Joshua came flying into the stands and said "Mimi I need a drink." As we were getting a drink, he skated around on the carpeted area of the rink. Suddenly he was not picking his feet up as much. He was pushing off, shifting his weight from one foot to another and lo and behold, he was actually skating. His arms were more still and his whole body seem to come back together. I was so proud. I squealed, "Joshua that is it. You are really skating." He looked at me a little puzzled and said, "I know Mimi. I have been skating all night."

That is when I realized his secret of success. Joshua did not know that he was not skating like every one else. He was doing the best he knew how to do and was putting a 100% of himself into his efforts. He never knew that he did not look like the others or that he was not an expert. It did not matter to him. He just kept working hard and his efforts paid off. Soon he was going around the rink like a pro making it look so easy to the ones watching him.

Joshua taught me two important lessons that night. The obvious lesson is to keep trying, keep getting up and never quit. Never say never and have the confidence that you can do anything if you work hard enough. 

The other lesson was not as obvious but was probably the most important to learn. Keep your eyes on your goals and not on the people or circumstances around you. Joshua was concentrating so hard that he did not see the other smooth skaters around him. He had his mind's eye set on what he wanted to do, therefore that is what he saw himself doing. He never saw the stumbling or awkwardness that others may have seen. He did not care what he looked like to others; he only cared about finishing the task. How many times do we quit a task because we think we look foolish to others?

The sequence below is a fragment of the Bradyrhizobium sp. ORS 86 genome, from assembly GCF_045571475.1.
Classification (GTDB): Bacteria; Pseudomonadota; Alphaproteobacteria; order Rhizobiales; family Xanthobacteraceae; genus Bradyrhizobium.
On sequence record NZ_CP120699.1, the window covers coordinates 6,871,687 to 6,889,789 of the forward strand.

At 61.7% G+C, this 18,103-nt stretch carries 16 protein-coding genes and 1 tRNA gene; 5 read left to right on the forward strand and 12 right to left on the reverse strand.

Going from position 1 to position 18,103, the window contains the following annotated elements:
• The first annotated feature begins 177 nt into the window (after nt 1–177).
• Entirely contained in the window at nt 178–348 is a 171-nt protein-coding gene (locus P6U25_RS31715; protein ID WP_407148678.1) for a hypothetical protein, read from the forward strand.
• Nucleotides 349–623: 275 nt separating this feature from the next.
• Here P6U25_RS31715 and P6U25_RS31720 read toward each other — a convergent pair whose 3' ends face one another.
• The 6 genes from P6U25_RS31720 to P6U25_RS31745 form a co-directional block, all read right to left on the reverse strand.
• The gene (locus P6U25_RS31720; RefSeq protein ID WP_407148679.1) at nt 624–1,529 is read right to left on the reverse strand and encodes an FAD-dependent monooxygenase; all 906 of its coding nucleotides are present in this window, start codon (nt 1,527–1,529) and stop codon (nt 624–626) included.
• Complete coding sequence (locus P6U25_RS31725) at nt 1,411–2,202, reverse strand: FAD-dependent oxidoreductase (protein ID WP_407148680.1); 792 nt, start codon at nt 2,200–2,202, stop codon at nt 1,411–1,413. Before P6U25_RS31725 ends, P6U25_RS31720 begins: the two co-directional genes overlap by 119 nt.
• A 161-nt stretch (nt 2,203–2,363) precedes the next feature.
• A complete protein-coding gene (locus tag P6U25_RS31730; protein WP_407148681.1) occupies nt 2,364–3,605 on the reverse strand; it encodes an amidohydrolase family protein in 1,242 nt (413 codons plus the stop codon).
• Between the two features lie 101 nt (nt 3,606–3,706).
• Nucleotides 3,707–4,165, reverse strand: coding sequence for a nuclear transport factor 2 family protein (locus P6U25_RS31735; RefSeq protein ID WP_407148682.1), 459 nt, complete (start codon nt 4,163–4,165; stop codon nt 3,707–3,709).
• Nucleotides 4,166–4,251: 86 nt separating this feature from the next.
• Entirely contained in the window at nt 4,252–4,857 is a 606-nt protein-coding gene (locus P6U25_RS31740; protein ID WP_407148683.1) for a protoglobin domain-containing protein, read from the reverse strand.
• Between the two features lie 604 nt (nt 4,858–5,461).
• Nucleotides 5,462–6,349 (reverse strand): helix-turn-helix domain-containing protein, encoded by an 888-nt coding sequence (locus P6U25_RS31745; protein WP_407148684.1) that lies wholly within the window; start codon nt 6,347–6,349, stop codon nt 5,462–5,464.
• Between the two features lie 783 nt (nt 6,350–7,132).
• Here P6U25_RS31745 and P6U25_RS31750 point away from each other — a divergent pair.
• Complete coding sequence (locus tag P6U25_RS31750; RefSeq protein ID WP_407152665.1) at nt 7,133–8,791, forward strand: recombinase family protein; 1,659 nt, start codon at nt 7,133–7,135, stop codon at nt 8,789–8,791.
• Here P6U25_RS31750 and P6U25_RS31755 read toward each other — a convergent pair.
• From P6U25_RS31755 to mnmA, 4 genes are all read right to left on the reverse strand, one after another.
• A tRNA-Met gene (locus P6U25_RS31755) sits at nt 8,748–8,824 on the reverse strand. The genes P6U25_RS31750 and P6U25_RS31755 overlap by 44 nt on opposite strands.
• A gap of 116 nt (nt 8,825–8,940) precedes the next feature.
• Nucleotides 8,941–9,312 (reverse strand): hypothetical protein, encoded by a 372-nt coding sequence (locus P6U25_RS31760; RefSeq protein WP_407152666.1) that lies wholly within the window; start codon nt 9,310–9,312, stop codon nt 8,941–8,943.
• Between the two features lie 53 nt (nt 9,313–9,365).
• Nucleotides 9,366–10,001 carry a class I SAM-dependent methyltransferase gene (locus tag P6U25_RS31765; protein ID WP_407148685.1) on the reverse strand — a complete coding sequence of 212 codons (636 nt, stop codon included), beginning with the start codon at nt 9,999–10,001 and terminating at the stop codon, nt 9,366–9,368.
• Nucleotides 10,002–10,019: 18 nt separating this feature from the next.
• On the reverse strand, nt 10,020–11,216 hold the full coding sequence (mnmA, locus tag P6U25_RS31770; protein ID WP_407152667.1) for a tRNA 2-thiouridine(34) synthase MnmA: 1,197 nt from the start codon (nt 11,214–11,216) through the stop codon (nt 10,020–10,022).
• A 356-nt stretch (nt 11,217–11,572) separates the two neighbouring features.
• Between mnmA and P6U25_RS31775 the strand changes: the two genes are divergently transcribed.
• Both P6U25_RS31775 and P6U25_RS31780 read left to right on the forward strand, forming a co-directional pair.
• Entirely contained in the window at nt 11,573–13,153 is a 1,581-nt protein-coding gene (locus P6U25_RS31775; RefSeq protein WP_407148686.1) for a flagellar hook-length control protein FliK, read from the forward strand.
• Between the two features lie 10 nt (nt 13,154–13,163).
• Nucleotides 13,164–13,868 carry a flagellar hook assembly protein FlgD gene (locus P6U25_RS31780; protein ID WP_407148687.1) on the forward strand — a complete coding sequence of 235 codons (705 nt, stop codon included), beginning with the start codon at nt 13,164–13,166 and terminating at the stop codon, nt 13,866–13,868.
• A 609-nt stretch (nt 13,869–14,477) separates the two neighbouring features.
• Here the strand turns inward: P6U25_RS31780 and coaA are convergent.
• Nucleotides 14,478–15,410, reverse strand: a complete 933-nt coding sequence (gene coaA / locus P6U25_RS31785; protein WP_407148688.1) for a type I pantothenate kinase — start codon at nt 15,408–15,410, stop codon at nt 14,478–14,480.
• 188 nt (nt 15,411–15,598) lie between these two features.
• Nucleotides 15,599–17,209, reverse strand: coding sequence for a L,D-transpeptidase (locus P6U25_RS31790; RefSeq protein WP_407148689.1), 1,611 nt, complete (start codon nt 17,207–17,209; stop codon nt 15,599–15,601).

We left that night with a very happy camper. We did our share of ranting, raving and praising but Joshua needed no one's approval. He knew he had done his best, had been determined to learn and had refused to quit. He was satisfied with himself. That made him happy! Now isn't that a great lesson to learn? I know it was for this Mimi.

Saturday, 17 December 2011

God, Speak To Me

Author Unknown

The man whispered, "God, speak to me"
And a meadowlark sang.
But the man did not hear.

So the man yelled "God, speak to me"
And the thunder & lightning rolled across the sky.
But the man did not listen.

The man looked around and said, "God, let me see you."
And a star shined brightly.
But the man did not see.

And, the man shouted, "God, show me a miracle"
And a life was born.
But the man did not notice.

So, the man cried out in despair, "Touch me, God, and let me know you are here"
Whereupon, God reached down and touched the man.
But the man brushed the butterfly away and walked on.